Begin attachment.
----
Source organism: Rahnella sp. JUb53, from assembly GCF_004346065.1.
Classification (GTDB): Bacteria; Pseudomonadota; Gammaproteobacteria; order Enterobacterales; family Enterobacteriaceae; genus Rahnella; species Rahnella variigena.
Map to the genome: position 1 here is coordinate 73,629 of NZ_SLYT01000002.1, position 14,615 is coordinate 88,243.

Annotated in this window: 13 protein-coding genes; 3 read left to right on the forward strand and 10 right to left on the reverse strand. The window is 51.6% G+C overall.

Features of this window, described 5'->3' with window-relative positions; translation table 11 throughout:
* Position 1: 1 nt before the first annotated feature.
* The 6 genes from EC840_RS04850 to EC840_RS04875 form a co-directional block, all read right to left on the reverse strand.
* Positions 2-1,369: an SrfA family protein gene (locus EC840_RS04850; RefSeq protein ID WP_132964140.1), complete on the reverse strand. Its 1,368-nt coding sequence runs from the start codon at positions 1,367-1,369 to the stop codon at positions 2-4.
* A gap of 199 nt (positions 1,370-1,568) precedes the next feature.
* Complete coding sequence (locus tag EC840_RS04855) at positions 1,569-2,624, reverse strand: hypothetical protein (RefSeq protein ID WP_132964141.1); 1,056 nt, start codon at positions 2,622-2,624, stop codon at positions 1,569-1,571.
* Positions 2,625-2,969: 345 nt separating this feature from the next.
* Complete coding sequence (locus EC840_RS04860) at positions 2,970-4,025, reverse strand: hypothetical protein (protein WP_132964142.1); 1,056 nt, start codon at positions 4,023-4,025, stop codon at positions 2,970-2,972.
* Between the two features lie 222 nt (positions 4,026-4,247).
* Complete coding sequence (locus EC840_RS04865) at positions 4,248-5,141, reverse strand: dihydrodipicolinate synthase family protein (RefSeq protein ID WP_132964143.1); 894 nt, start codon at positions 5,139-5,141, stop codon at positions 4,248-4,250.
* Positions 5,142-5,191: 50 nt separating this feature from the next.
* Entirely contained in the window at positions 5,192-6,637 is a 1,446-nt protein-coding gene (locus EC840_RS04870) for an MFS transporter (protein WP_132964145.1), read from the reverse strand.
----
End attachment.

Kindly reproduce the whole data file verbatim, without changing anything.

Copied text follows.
Source organism: Rahnella sp. JUb53, from assembly GCF_004346065.1.
Classification (GTDB): Bacteria; Pseudomonadota; Gammaproteobacteria; order Enterobacterales; family Enterobacteriaceae; genus Rahnella; species Rahnella variigena.
Map to the genome: position 1 here is coordinate 73,629 of NZ_SLYT01000002.1, position 14,615 is coordinate 88,243.

Annotated in this window: 13 protein-coding genes; 3 read left to right on the forward strand and 10 right to left on the reverse strand. The window is 51.6% G+C overall.

Features of this window, described 5'->3' with window-relative positions; translation table 11 throughout:
* Position 1: 1 nt before the first annotated feature.
* The 6 genes from EC840_RS04850 to EC840_RS04875 form a co-directional block, all read right to left on the reverse strand.
* Positions 2-1,369: an SrfA family protein gene (locus EC840_RS04850; RefSeq protein ID WP_132964140.1), complete on the reverse strand. Its 1,368-nt coding sequence runs from the start codon at positions 1,367-1,369 to the stop codon at positions 2-4.
* A gap of 199 nt (positions 1,370-1,568) precedes the next feature.
* Complete coding sequence (locus tag EC840_RS04855) at positions 1,569-2,624, reverse strand: hypothetical protein (RefSeq protein ID WP_132964141.1); 1,056 nt, start codon at positions 2,622-2,624, stop codon at positions 1,569-1,571.
* Positions 2,625-2,969: 345 nt separating this feature from the next.
* Complete coding sequence (locus EC840_RS04860) at positions 2,970-4,025, reverse strand: hypothetical protein (protein WP_132964142.1); 1,056 nt, start codon at positions 4,023-4,025, stop codon at positions 2,970-2,972.
* Between the two features lie 222 nt (positions 4,026-4,247).
* Complete coding sequence (locus EC840_RS04865) at positions 4,248-5,141, reverse strand: dihydrodipicolinate synthase family protein (RefSeq protein ID WP_132964143.1); 894 nt, start codon at positions 5,139-5,141, stop codon at positions 4,248-4,250.
* Positions 5,142-5,191: 50 nt separating this feature from the next.
* Entirely contained in the window at positions 5,192-6,637 is a 1,446-nt protein-coding gene (locus EC840_RS04870) for an MFS transporter (protein WP_132964145.1), read from the reverse strand.